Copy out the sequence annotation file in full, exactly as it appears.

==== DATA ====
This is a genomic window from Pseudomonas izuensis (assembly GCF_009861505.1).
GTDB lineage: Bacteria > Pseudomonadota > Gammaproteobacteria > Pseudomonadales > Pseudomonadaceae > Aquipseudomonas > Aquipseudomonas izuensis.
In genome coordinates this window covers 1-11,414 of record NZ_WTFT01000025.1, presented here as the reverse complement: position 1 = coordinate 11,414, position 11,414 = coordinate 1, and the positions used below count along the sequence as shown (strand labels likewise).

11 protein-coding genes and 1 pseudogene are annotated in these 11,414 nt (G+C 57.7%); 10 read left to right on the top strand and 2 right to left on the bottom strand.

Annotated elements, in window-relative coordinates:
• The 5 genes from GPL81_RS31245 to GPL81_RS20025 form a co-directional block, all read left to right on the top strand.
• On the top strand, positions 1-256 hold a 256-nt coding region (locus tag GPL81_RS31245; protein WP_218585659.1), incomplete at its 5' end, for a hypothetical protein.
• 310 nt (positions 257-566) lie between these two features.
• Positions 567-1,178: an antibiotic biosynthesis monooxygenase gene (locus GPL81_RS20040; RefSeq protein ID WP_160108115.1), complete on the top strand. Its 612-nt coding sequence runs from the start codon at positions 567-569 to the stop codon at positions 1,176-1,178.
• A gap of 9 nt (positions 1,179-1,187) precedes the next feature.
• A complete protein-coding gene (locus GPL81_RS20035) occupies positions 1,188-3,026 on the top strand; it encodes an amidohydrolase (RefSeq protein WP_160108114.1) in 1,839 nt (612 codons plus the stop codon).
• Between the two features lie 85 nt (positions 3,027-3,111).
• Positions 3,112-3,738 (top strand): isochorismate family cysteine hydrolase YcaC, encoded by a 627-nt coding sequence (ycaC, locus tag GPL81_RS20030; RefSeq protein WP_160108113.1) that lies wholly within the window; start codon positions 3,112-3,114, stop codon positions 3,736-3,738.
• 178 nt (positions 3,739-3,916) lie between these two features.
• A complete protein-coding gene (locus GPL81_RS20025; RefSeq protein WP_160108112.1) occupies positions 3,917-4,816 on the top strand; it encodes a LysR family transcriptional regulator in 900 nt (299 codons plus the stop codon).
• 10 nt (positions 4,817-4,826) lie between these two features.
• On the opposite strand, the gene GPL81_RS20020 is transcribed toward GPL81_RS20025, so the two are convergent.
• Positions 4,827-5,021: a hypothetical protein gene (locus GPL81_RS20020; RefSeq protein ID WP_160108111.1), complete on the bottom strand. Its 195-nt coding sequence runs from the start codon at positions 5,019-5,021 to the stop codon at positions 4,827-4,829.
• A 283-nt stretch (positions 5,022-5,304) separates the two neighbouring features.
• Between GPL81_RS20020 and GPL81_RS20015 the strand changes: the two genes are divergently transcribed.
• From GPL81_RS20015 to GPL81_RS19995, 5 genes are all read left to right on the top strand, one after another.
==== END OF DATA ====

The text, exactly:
This is a genomic window from Pseudomonas izuensis (assembly GCF_009861505.1).
GTDB lineage: Bacteria > Pseudomonadota > Gammaproteobacteria > Pseudomonadales > Pseudomonadaceae > Aquipseudomonas > Aquipseudomonas izuensis.
In genome coordinates this window covers 1-11,414 of record NZ_WTFT01000025.1, presented here as the reverse complement: position 1 = coordinate 11,414, position 11,414 = coordinate 1, and the positions used below count along the sequence as shown (strand labels likewise).

11 protein-coding genes and 1 pseudogene are annotated in these 11,414 nt (G+C 57.7%); 10 read left to right on the top strand and 2 right to left on the bottom strand.

Annotated elements, in window-relative coordinates:
• The 5 genes from GPL81_RS31245 to GPL81_RS20025 form a co-directional block, all read left to right on the top strand.
• On the top strand, positions 1-256 hold a 256-nt coding region (locus tag GPL81_RS31245; protein WP_218585659.1), incomplete at its 5' end, for a hypothetical protein.
• 310 nt (positions 257-566) lie between these two features.
• Positions 567-1,178: an antibiotic biosynthesis monooxygenase gene (locus GPL81_RS20040; RefSeq protein ID WP_160108115.1), complete on the top strand. Its 612-nt coding sequence runs from the start codon at positions 567-569 to the stop codon at positions 1,176-1,178.
• A gap of 9 nt (positions 1,179-1,187) precedes the next feature.
• A complete protein-coding gene (locus GPL81_RS20035) occupies positions 1,188-3,026 on the top strand; it encodes an amidohydrolase (RefSeq protein WP_160108114.1) in 1,839 nt (612 codons plus the stop codon).
• Between the two features lie 85 nt (positions 3,027-3,111).
• Positions 3,112-3,738 (top strand): isochorismate family cysteine hydrolase YcaC, encoded by a 627-nt coding sequence (ycaC, locus tag GPL81_RS20030; RefSeq protein WP_160108113.1) that lies wholly within the window; start codon positions 3,112-3,114, stop codon positions 3,736-3,738.
• 178 nt (positions 3,739-3,916) lie between these two features.
• A complete protein-coding gene (locus GPL81_RS20025; RefSeq protein WP_160108112.1) occupies positions 3,917-4,816 on the top strand; it encodes a LysR family transcriptional regulator in 900 nt (299 codons plus the stop codon).
• 10 nt (positions 4,817-4,826) lie between these two features.
• On the opposite strand, the gene GPL81_RS20020 is transcribed toward GPL81_RS20025, so the two are convergent.
• Positions 4,827-5,021: a hypothetical protein gene (locus GPL81_RS20020; RefSeq protein ID WP_160108111.1), complete on the bottom strand. Its 195-nt coding sequence runs from the start codon at positions 5,019-5,021 to the stop codon at positions 4,827-4,829.
• A 283-nt stretch (positions 5,022-5,304) separates the two neighbouring features.
• Between GPL81_RS20020 and GPL81_RS20015 the strand changes: the two genes are divergently transcribed.
• From GPL81_RS20015 to GPL81_RS19995, 5 genes are all read left to right on the top strand, one after another.